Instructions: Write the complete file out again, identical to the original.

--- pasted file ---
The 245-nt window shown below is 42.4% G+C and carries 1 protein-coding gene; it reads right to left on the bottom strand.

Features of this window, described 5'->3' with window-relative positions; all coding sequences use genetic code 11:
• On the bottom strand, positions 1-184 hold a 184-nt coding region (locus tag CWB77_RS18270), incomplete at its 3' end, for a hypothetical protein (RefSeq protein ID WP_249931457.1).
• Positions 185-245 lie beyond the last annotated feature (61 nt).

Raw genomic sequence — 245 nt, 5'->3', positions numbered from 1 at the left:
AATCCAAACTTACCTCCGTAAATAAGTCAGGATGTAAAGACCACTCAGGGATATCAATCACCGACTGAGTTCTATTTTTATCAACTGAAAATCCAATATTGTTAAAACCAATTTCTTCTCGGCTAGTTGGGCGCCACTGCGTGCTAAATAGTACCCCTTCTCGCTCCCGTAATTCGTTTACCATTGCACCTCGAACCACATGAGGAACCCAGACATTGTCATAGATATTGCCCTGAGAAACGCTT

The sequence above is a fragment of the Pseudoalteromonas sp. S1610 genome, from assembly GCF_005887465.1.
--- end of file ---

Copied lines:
The 245-nt window shown below is 42.4% G+C and carries 1 protein-coding gene; it reads right to left on the bottom strand.

Features of this window, described 5'->3' with window-relative positions; all coding sequences use genetic code 11:
• On the bottom strand, positions 1-184 hold a 184-nt coding region (locus tag CWB77_RS18270), incomplete at its 3' end, for a hypothetical protein (RefSeq protein ID WP_249931457.1).
• Positions 185-245 lie beyond the last annotated feature (61 nt).

Raw genomic sequence — 245 nt, 5'->3', positions numbered from 1 at the left:
AATCCAAACTTACCTCCGTAAATAAGTCAGGATGTAAAGACCACTCAGGGATATCAATCACCGACTGAGTTCTATTTTTATCAACTGAAAATCCAATATTGTTAAAACCAATTTCTTCTCGGCTAGTTGGGCGCCACTGCGTGCTAAATAGTACCCCTTCTCGCTCCCGTAATTCGTTTACCATTGCACCTCGAACCACATGAGGAACCCAGACATTGTCATAGATATTGCCCTGAGAAACGCTT

The sequence above is a fragment of the Pseudoalteromonas sp. S1610 genome, from assembly GCF_005887465.1.